Mirrors and other smooth, polished surfaces reflect light. We see reflections from such surfaces because the rays of light form an image on the retina of our eyes.
Such images are always reversed. Look at yourself in a mirror, wink your right eye and your left eye seems to wink back at you.
You can use a mirror to send a coded message to a friend. Stand a mirror upright on the table, so that a piece of paper on the table can be clearly seen in the mirror.
Now write a message that looks right when you look in the mirror. Keep your eyes on the reflected image while you arc writing and not on your paper. After a little practice you will find it easy to write 'backwards.'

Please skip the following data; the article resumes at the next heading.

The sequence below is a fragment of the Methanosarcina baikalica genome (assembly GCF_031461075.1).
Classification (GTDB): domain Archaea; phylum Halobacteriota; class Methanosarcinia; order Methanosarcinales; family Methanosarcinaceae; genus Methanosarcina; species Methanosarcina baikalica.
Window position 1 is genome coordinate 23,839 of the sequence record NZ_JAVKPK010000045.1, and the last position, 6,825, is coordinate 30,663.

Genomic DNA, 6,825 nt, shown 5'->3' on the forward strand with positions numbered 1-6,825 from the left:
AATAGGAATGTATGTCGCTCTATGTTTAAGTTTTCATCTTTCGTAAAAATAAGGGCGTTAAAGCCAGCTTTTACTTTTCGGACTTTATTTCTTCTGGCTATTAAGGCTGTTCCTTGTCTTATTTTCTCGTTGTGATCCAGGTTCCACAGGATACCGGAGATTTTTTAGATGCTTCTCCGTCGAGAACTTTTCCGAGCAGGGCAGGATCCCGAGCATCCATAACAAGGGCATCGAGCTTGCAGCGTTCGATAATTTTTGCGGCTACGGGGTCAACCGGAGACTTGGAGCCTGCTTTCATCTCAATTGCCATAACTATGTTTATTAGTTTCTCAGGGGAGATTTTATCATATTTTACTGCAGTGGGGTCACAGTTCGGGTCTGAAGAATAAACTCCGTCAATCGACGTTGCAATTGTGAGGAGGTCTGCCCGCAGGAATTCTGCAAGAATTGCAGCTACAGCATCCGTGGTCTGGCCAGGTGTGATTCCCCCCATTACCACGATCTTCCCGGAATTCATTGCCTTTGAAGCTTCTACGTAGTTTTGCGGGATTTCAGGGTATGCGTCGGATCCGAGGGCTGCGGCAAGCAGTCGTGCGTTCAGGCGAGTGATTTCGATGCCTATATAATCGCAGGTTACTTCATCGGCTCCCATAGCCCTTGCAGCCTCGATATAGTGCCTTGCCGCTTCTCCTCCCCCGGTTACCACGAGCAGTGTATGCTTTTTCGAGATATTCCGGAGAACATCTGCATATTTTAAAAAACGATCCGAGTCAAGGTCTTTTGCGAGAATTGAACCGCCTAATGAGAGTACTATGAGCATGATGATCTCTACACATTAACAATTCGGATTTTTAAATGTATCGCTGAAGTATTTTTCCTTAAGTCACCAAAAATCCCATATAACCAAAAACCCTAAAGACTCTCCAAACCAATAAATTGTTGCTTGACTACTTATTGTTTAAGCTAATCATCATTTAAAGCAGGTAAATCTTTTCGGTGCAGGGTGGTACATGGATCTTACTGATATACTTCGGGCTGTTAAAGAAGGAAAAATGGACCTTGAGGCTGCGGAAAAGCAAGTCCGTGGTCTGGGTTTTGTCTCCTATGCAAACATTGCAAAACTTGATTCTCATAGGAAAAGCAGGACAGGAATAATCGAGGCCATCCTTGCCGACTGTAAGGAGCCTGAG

When your friend receives such a message he will be able to read it by holding the paper up to a mirror.
Before children can understand a thing, they need experience: seeing, touching, hearing, tasting, smelling; choosing, arranging, putting things together, taking things apart. Experimenting with real things.
Old-time school teaching used only words and the teachers thought children knew something if they could repeat it. Now we know better. To reach practical understanding we do not need to use many words with young children.
Children are clever. They learn a lot, without being taught. The greatest skill - to be able to talk, to communicate is learnt outside school. In the classroom it's the children who need to talk the most. Unfortunately it is the teacher who does most of the talking!